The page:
"One of the things the tea party and organizations that support it have been effective at doing is sort of threatening if you don't toe the line," Fisher told Al Jazeera.

The race to succeed Rep. Jo Bonner, who resigned the seat and became an executive with the state university system, also marks a test of the business community's effort to counter conservative activists who have pushed the party to the right since President Barack Obama's election in 2008.

Byrne, a lawyer with two decades in government, is the U.S. Chamber of Commerce's preferred candidate. It's an endorsement that has meant $200,000 in campaign support. The group has said that after October's shutdown and near national credit default, it will be more aggressive in Republican primaries. Bonner has also endorsed Byrne.

Young, a self-described tea party conservative, is best known as a onetime campaign adviser to Roy Moore, the judge who was ousted as state Supreme Court chief justice after refusing to remove a Ten Commandments monument from the lobby of the Alabama Judicial Building.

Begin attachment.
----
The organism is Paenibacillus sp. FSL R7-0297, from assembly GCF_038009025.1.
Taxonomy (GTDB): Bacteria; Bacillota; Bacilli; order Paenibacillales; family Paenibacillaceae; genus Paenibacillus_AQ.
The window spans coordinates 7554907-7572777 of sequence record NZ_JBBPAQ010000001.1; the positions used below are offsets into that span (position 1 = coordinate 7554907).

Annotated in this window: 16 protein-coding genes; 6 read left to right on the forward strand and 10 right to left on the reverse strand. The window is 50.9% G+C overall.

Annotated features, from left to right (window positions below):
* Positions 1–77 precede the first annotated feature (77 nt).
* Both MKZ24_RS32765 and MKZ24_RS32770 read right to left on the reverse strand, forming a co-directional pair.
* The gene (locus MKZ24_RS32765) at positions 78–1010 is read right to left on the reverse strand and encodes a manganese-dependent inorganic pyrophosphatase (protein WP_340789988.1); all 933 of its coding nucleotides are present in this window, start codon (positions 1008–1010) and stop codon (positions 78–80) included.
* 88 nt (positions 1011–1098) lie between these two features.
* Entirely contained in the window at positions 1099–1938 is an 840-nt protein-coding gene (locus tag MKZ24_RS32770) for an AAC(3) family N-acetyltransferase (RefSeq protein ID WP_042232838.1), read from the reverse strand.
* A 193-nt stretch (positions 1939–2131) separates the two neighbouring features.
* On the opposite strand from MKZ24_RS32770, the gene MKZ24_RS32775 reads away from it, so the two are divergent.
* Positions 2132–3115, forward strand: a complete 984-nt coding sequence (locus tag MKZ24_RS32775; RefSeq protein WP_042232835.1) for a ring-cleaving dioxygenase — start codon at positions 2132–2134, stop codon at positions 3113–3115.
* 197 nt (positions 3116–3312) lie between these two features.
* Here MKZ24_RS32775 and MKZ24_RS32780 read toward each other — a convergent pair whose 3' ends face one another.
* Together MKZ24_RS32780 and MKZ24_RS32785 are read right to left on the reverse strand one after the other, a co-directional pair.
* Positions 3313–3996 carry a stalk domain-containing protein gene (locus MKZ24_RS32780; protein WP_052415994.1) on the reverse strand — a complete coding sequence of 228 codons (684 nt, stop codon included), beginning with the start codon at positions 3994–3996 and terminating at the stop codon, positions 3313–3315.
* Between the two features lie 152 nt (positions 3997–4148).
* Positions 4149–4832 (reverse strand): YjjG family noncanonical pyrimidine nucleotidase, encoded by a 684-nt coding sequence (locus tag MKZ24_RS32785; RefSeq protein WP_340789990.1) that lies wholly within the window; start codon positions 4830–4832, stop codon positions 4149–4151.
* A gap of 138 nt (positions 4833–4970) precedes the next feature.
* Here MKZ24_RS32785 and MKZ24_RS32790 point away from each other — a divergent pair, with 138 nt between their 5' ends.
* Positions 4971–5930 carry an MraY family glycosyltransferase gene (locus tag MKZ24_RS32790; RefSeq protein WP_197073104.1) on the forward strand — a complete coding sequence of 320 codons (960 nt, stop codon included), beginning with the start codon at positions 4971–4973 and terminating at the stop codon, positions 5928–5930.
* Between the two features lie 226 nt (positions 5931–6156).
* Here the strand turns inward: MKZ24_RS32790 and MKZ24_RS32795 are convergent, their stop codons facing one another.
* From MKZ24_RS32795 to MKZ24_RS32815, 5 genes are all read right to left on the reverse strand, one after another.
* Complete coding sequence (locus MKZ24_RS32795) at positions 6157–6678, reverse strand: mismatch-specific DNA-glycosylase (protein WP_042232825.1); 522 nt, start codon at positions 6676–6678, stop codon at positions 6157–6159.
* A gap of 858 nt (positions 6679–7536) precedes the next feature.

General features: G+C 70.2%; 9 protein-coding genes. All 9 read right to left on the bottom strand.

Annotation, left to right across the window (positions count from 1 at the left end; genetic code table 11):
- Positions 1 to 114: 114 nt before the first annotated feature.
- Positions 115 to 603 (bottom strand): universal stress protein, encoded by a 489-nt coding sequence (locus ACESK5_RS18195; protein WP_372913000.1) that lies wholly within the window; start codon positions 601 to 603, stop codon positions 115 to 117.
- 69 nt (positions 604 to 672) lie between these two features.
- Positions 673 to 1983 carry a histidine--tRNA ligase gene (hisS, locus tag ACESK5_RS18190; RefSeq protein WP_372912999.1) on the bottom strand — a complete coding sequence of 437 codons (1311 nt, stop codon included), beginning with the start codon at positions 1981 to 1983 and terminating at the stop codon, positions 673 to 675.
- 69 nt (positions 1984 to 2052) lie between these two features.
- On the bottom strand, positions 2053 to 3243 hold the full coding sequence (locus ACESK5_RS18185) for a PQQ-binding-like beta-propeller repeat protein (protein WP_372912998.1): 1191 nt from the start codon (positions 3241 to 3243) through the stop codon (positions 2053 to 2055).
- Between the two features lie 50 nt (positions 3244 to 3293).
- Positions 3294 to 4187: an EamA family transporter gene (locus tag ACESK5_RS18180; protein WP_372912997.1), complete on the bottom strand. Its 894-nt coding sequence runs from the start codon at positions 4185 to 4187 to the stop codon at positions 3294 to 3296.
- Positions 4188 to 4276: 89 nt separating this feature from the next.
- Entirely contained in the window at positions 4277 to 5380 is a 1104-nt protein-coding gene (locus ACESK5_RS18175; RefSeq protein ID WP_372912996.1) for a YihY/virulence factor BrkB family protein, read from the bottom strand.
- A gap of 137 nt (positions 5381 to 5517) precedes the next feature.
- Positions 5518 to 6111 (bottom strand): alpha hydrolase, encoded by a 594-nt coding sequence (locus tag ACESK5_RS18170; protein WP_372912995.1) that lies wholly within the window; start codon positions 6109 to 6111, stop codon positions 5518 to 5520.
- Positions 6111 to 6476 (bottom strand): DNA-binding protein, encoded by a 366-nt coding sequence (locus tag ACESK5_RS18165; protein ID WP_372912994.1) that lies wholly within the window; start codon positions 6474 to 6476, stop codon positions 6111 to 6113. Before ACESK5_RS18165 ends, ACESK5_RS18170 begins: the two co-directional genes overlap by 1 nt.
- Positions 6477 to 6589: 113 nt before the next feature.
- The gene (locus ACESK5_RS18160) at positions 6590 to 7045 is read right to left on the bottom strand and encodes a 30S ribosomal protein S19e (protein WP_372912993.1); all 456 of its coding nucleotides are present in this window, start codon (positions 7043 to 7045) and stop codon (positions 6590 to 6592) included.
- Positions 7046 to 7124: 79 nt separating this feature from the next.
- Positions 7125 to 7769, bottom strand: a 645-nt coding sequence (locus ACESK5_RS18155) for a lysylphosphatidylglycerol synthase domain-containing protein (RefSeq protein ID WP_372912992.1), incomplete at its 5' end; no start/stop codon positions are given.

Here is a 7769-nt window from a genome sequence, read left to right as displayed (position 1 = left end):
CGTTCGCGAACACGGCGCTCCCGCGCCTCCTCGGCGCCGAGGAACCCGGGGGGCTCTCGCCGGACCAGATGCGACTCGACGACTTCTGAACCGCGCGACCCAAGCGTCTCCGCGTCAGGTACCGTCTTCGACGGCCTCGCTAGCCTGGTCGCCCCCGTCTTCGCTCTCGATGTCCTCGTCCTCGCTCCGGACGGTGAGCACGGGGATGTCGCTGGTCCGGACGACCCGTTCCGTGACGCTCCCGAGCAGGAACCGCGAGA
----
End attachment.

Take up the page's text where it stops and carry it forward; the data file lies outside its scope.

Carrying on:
Byrne, who lost a 2010 Republican runoff for governor, led a field of nine candidates in the September primary with 35 percent, well short of the necessary majority. Young was a distant second.

Anti-Washington sentiment

Byrne represents the old country club–Chamber of Commerce Republicans, while Young is the voice of those who distrust all big institutions in Washington. Both criticize Congress for the budget deal. Byrne uses the familiar "kicking the can down the road" as a signature line. Young opts for this favorite: "We don't have a revenue problem. We have a spending problem."

In a recent forum, Byrne blamed Obama for the shutdown because he "wouldn't even talk to Republicans" about the health care law, taxes and spending.

Young dismisses any worry about blame for the shutdown, saying it was worth it to stop the health care law, which he calls "the absolute worst mistake this country has ever made, excepting the election of Barack Hussein Obama."

Young says "absolutely not, under no circumstance" to increasing the debt limit again, while Byrne says he wouldn't unless it is part of a larger deal to overhaul the federal budget. But he's quick to note that he signed a pledge to oppose tax increases of any kind.